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Excerpt from Oral History Interview with Virginius Dabney, July 31, 1975. Interview A-0311-2. Southern Oral History Program Collection (#4007) See Entire Interview >>

Dabney's lectureships at Cambridge and Princeton

Dabney traces his experiences as a lecturer at Cambridge and Princeton. Both lectureships involved a discussion of race relations and the New South. Dabney admits that Cambridge students were more interested in McCarthyism.

Citing this Excerpt

Oral History Interview with Virginius Dabney, July 31, 1975. Interview A-0311-2. Southern Oral History Program Collection (#4007) in the Southern Oral History Program Collection, Southern Historical Collection, Wilson Library, University of North Carolina at Chapel Hill.

Full Text of the Excerpt

DANIEL JORDAN:
You held very important lectureships, one at Cambridge and one at Princeton. I wondered if we might talk briefly about each. First the one at Cambridge.
VIRGINIUS DABNEY:
It was what was called the Fulbright Conference on American Studies. It was a conference held annually at Oxford or Cambridge for several years with the support of Fulbright funds and Rockefeller funds. It happened to be at Cambridge the year that I went. They had about eight lecturers from the United States on various categories of interest, all of which were supposed to be things that professors in English and Scottish universities would be especially interested in. We lectured and had informal discussions for several weeks. I was there for three weeks. Some remained longer, but I couldn't stay that long. It was a very stimulating experience. There were, I suppose, maybe seventy-five professors from all over the United Kingdom who were interested especially in the United States.
DANIEL JORDAN:
What was the content of your series of lectures?
VIRGINIUS DABNEY:
Well, I was given a free rein to choose any subject that I wanted to, I was the only newspaper man in the group.
DANIEL JORDAN:
Had there been other newspaper men before you, or were you the first editor?
VIRGINIUS DABNEY:
I was the first one. I chose three very lively topics, almost too lively. Namely, Anglo-American relations, the race problem in the United States and Senator Joseph McCarthy.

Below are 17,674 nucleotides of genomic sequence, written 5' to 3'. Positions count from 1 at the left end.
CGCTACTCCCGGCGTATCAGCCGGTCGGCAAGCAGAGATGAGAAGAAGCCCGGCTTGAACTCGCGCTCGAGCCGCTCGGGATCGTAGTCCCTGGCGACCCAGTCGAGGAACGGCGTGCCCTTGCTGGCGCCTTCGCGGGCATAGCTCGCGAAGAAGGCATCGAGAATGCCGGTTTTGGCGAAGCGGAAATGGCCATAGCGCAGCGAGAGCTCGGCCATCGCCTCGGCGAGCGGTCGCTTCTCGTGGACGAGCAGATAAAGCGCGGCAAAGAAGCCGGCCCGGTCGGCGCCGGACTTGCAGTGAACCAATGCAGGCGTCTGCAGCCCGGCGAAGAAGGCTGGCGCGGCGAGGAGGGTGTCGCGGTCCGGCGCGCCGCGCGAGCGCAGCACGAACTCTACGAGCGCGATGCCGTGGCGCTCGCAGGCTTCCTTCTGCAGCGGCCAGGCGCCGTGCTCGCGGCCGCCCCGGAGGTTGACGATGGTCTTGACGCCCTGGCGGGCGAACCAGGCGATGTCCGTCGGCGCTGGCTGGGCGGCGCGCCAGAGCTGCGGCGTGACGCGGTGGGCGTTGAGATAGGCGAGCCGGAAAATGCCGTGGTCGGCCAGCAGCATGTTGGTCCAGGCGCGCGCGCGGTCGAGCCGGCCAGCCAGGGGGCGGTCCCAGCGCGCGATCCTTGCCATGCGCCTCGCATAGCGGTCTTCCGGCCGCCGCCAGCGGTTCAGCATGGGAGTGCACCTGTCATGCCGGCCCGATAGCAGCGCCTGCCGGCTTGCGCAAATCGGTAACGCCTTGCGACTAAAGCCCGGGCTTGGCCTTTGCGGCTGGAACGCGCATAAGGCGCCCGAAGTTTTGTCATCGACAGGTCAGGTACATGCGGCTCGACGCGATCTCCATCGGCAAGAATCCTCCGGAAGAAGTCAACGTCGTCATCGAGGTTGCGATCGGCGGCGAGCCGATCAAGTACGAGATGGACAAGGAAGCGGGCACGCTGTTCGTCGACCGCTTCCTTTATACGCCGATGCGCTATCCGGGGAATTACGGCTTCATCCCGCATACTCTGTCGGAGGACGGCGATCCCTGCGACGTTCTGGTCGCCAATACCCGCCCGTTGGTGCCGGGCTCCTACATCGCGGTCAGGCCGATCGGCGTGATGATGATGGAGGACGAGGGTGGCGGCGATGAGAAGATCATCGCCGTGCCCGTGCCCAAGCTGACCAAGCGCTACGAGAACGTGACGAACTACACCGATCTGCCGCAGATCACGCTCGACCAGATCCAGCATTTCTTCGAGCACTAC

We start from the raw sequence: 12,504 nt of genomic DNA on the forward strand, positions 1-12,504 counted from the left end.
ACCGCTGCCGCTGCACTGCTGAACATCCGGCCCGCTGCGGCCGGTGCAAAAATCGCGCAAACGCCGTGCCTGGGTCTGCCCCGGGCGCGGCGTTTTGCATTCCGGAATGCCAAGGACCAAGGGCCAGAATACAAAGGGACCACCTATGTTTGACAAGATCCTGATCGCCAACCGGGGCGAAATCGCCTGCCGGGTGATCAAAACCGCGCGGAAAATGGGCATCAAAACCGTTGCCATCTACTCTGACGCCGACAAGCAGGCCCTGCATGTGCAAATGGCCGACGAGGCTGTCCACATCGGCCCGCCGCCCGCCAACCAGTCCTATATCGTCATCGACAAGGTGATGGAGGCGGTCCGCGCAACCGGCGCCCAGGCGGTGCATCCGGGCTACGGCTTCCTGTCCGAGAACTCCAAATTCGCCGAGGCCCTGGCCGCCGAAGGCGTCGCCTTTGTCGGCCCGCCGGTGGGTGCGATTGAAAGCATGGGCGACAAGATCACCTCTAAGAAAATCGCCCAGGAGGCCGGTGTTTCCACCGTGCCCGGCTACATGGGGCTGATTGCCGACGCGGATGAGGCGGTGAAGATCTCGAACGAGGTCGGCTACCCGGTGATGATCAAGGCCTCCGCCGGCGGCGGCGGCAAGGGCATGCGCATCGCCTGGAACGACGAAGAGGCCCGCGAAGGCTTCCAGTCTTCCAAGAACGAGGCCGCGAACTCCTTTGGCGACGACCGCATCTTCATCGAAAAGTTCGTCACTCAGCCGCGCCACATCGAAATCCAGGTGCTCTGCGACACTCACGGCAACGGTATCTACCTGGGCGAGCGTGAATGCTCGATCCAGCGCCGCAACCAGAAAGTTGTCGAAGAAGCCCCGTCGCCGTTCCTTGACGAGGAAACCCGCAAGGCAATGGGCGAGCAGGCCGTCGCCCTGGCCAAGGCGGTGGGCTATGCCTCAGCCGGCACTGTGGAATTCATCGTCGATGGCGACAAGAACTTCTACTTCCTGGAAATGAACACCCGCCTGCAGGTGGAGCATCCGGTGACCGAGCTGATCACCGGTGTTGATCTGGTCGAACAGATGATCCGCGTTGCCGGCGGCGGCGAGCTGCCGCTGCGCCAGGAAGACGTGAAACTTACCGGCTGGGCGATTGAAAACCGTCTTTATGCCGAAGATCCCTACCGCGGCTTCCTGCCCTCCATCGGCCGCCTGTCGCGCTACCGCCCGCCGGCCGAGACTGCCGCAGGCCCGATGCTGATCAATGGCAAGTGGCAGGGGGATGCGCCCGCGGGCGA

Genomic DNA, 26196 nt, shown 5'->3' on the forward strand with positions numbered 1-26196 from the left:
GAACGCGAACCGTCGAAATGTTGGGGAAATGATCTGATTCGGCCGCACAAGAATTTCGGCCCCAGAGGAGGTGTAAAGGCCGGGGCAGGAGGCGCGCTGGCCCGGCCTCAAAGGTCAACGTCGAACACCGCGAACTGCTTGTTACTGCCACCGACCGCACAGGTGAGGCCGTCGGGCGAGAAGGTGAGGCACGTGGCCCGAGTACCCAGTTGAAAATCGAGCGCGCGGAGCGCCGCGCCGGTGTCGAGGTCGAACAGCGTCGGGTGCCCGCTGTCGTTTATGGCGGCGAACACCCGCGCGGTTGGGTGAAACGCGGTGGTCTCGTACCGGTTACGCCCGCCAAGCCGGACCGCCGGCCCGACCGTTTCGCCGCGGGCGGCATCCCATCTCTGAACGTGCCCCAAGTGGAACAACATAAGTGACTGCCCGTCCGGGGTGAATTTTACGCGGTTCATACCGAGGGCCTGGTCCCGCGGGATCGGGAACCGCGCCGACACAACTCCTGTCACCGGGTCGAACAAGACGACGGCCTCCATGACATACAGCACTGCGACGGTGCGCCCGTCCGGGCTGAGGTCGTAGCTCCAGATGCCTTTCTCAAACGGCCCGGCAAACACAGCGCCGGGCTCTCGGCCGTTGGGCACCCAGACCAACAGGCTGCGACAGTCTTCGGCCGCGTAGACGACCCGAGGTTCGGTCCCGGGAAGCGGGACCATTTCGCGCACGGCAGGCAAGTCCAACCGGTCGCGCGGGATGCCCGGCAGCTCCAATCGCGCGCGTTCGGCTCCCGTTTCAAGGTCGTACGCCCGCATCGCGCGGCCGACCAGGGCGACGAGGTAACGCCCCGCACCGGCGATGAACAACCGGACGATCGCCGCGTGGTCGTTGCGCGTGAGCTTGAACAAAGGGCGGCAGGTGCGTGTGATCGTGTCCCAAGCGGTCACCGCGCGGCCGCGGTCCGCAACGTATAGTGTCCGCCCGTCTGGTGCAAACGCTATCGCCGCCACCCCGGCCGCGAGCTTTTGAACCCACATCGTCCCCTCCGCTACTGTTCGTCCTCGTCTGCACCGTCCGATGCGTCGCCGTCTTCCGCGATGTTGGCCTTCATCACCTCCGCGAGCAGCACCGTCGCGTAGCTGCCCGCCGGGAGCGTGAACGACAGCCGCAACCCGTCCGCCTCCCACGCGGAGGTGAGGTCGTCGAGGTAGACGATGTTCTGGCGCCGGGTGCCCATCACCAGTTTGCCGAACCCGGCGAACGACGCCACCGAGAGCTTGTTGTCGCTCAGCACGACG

DANIEL JORDAN:
This would be 1954 and I am sure that the Supreme Court decision would already have been given in May.
VIRGINIUS DABNEY:
That's right, it was a few months after the Supreme Court decision.
DANIEL JORDAN:
Do you recall your general thrust of your comments on race relations?
VIRGINIUS DABNEY:
I think that the general thrust was that we could live with this decision; that it was something that was inevitable; we did not know exactly how it would work out in this part of the country and were apprehensive concerning certain parts of Virginia which had made it clear already that they did not intend to comply, if they could possibly avoid it.
DANIEL JORDAN:
What about McCarthyism?
VIRGINIUS DABNEY:
It was at its height at that time. It was the most talked about subject in England apropos the United States. My feeling was that McCarthy was a disgrace to the country and a disreputable scoundrel, to put it mildly, who was getting much more attention than he deserved. The British press was unbelieveably absorbed in the McCarthy issue. They had him on the front page nearly everyday. I tried to explain that I had no use for McCarthy and also that I thought he was being played up entirely too much in the papers.
DANIEL JORDAN:
Would you tell us a little now about your lectureship at Princeton in 1939-1940?
VIRGINIUS DABNEY:
Dr. Thomas J. Wertenbarker, the famous historian at Princeton, was on sabbatical for the session of 1939-40 and he needed somebody to fill in; he needed several people to fill in. He asked me to fill in for the second semester of that year from February to May. I went to Princeton every week and gave two lectures on successive days, and a seminar each day, all having to do with the New South.
DANIEL JORDAN:
This was a very difficult physical routine, I would imagine. You continued to be editor at the same time?
VIRGINIUS DABNEY:
Yes. I was trying to keep from getting fired as editor and also from getting fired as a lecturer. I had to do a tremendous lot of work in preparing these lectures, since I hadn't done anything like that before. I then had to go up there for two days. I went overnight on the sleeper, and was unable to sleep on the car satisfactorily the whole time. I had to change trains twice to get there, on top of having to go in the sleeping coach. Coming back, I left in the mid-afternoon and had to change trains to get back that night around ten o'clock. I was usually pretty well exhausted when I arrived.
DANIEL JORDAN:
And Princeton, I believe had a sort of market place system whereby students, if they didn't like a course could simply withdraw.
VIRGINIUS DABNEY:
That's right, they could sign up for the course and then after they heard one or two lectures, they could drop out. Fortunately, none of mine dropped out; in fact, several came on.
DANIEL JORDAN:
Did you have any guest speakers in your lectures?
VIRGINIUS DABNEY:
Yes, since one aspect of the New South was TVA, I had Wendell Willkie, who was then on the verge of being nominated for president, and who had then been extremely active in the TVA controversy, in opposition to TVA. I tried to get David Lilienthal, who was the leading spokesman for TVA, to appear with Wilkie in order to give a guest lecture in opposition, but he was unable to arrange it. It went off very well; Willkie was quite attractive as a lecturer, and he was not unduly biased on the issue.
DANIEL JORDAN:
This was in the spring before his nomination later in the year?
VIRGINIUS DABNEY:
In April or May of 1940. The lectures went at least until the middle of May and he was nominated, I think, the next month.